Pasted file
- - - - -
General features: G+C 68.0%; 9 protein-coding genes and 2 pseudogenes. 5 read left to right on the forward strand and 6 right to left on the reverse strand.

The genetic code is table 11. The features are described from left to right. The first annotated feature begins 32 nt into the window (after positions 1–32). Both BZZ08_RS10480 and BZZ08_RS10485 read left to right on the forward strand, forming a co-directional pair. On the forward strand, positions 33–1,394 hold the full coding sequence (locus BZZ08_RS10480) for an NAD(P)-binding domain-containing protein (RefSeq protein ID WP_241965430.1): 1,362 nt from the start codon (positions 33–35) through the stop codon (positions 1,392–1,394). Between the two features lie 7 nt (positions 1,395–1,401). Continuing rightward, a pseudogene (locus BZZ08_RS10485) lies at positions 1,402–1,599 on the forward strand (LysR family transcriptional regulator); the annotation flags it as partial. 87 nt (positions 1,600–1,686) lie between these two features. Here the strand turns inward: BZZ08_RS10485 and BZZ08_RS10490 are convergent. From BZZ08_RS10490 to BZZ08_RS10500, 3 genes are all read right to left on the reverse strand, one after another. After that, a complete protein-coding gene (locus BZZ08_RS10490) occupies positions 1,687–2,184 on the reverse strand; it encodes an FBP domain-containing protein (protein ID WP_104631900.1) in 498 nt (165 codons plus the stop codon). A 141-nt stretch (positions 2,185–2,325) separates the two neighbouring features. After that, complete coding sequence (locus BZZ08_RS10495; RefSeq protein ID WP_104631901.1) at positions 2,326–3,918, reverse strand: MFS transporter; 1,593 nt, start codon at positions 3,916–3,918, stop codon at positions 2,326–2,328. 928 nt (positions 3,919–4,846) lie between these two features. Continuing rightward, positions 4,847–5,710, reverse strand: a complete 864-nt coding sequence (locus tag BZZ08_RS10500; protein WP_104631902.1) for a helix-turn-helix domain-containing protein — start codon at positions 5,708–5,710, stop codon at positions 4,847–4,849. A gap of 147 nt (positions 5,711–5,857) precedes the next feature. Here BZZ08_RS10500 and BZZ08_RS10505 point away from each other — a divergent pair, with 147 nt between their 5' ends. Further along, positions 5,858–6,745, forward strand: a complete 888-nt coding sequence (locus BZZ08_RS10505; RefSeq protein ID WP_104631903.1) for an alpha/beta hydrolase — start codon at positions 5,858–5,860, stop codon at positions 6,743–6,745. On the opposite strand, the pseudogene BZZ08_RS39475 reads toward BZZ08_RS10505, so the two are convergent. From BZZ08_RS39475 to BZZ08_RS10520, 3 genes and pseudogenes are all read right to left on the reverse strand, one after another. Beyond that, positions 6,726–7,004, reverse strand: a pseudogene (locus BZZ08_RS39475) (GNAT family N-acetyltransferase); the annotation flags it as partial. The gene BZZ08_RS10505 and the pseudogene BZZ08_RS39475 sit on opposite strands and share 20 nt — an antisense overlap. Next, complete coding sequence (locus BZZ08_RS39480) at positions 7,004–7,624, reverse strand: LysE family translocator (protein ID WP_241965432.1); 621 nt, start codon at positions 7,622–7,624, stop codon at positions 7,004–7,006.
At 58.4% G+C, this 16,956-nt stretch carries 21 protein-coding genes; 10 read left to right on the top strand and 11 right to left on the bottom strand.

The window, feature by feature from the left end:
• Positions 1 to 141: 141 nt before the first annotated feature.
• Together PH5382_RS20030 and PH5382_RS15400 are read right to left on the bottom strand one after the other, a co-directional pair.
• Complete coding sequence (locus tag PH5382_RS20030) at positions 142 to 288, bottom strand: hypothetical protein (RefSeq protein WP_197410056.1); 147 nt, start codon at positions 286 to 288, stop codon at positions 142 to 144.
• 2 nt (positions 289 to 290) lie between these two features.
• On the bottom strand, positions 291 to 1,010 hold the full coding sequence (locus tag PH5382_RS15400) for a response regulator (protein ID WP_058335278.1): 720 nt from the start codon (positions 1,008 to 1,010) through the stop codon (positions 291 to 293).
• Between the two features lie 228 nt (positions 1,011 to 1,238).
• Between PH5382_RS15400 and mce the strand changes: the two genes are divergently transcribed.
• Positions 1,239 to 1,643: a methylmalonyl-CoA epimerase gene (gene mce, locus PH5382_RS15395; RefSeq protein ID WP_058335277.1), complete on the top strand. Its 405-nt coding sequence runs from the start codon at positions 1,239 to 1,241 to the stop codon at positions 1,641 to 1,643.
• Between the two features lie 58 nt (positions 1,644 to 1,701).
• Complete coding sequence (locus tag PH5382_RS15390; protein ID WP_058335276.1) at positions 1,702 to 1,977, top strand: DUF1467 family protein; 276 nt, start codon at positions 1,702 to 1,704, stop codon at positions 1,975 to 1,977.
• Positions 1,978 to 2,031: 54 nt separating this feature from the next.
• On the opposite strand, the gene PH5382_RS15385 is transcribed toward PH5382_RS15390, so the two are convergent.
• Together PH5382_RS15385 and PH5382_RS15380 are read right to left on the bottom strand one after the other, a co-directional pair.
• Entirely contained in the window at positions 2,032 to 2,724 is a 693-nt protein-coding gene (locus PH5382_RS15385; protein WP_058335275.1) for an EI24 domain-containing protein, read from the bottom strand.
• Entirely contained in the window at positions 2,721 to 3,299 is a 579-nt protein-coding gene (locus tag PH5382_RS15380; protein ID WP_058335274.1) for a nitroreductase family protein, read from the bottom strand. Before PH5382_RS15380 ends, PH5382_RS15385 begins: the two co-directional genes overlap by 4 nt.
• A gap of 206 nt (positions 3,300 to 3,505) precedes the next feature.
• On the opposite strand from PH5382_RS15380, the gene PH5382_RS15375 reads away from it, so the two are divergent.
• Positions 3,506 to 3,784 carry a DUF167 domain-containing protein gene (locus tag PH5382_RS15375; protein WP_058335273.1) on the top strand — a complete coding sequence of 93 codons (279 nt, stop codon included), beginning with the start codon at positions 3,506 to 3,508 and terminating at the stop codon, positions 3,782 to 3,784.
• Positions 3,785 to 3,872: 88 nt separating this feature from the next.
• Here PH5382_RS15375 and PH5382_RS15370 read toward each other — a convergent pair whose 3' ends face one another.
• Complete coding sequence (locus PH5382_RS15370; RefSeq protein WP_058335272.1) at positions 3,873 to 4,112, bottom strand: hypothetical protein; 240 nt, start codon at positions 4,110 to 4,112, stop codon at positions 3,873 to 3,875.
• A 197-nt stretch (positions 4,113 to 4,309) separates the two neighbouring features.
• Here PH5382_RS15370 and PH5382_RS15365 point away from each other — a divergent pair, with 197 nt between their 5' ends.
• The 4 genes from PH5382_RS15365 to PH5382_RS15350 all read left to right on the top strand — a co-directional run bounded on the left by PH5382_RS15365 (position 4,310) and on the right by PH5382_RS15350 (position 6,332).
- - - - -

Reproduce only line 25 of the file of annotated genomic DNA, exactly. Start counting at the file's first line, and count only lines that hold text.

• Complete coding sequence (locus PH5382_RS15370; RefSeq protein WP_058335272.1) at positions 3,873 to 4,112, bottom strand: hypothetical protein; 240 nt, start codon at positions 4,110 to 4,112, stop codon at positions 3,873 to 3,875.